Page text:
|Publication number||US5909840 A|
|Application number||US 09/122,662|
|Publication date||Jun 8, 1999|
|Filing date||Jul 27, 1998|
|Priority date||Jul 27, 1998|
|Publication number||09122662, 122662, US 5909840 A, US 5909840A, US-A-5909840, US5909840 A, US5909840A|
|Inventors||Karl F. Schultheiss|
|Original Assignee||Dopaco, Inc.|
|Export Citation||BiBTeX, EndNote, RefMan|
|Patent Citations (16), Referenced by (16), Classifications (7), Legal Events (8)|
|External Links: USPTO, USPTO Assignment, Espacenet|
The present invention broadly relates to containers for use in the fast food industry. Such containers, preferably formed of folded paperboard, cardboard and the like, come in a variety of shapes and sizes. Many factors go into the design of such containers including the nature of the food product or products to be received therein, the cost of the material involved, the ease of manufacture and use thereof, the adaptability of the formed container to convenient shipping and storage, and like factors which ultimately result in an economically feasible and practical food container.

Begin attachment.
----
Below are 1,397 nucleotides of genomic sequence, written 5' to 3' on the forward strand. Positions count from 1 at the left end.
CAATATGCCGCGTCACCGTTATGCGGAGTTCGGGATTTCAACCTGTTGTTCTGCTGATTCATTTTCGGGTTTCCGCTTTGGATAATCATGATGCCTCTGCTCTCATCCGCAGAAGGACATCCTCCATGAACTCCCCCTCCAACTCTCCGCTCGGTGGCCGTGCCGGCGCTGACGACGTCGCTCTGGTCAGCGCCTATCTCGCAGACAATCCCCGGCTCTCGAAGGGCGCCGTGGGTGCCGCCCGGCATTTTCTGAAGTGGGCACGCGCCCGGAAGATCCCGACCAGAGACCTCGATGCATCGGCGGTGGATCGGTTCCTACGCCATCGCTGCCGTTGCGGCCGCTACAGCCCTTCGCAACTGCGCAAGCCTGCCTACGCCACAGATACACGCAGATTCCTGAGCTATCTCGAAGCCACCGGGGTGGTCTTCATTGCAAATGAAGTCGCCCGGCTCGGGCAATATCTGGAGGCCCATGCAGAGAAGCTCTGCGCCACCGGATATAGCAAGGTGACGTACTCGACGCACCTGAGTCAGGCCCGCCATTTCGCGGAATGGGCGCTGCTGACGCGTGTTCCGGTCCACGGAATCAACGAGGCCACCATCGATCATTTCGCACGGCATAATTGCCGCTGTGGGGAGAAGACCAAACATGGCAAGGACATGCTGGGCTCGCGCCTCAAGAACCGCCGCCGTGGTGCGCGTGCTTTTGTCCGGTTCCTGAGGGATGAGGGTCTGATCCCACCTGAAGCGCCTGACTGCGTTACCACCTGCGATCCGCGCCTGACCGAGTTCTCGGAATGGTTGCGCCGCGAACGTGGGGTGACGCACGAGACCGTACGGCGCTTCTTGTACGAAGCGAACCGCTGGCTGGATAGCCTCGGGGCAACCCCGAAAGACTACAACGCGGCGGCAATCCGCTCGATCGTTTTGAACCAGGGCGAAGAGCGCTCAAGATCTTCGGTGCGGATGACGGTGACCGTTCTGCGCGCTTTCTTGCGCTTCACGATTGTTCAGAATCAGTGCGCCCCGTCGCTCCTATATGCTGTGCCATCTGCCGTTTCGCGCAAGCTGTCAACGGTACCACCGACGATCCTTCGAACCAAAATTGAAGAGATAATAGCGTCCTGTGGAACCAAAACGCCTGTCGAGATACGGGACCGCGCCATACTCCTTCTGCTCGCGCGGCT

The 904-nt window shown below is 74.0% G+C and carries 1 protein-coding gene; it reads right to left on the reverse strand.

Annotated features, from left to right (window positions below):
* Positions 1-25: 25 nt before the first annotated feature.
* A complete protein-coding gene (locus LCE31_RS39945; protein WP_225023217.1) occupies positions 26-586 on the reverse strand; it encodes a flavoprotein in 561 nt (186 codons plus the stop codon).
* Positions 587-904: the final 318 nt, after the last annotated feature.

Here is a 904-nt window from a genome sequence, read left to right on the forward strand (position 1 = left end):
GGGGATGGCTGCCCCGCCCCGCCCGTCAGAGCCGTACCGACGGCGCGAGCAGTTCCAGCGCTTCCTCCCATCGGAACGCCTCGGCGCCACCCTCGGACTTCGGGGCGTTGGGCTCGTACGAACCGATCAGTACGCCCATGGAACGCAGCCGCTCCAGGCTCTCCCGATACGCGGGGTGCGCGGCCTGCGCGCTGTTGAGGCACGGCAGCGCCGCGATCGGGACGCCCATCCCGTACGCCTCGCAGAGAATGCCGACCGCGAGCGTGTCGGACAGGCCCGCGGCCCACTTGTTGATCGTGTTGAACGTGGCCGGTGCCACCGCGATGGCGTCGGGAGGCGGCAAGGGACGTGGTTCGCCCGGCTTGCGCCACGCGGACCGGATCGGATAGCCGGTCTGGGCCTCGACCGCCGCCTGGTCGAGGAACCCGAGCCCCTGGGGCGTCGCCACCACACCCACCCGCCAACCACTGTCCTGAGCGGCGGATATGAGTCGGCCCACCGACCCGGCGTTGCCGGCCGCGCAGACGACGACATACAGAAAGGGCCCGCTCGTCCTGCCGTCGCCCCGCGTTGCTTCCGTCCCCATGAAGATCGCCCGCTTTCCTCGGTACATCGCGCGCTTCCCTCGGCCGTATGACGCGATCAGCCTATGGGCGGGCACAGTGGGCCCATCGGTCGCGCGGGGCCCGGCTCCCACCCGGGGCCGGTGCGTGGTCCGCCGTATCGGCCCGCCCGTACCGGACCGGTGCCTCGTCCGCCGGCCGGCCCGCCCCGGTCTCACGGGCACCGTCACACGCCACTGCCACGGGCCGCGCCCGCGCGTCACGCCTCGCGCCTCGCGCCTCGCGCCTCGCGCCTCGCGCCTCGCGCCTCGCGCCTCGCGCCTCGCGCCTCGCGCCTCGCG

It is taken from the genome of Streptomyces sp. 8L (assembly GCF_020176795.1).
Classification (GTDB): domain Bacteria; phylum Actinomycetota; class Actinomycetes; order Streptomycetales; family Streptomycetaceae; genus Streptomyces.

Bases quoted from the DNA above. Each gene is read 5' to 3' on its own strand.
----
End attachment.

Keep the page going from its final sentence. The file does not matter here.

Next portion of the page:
One basic form of container is what is commonly referred to as a clamshell or clamshell carton which includes a tray with upwardly and slightly outwardly flaring peripheral walls, and a similarly configured inverted cover, integrally with one of the tray walls and overlying the tray, with appropriate latch means releasably joining the cover to the tray. Such cartons come in many sizes and shapes to accommodate particular foodstuffs.
Other known cartons are provided with internal partitions, dividing the interior thereof into plural compartments, normally to accommodate different foodstuffs in a single carton.
It is a significant object of the present invention to provide a clamshell carton with an internal partition, and doing so in a manner which allows for the use of a single blank, retains the highly desirable stackable nature of conventional clamshell cartons, allows for optional use of the partition at the actual point of sale of the product to be placed therein, and otherwise provides for practical and economically desirable improvements in carton construction.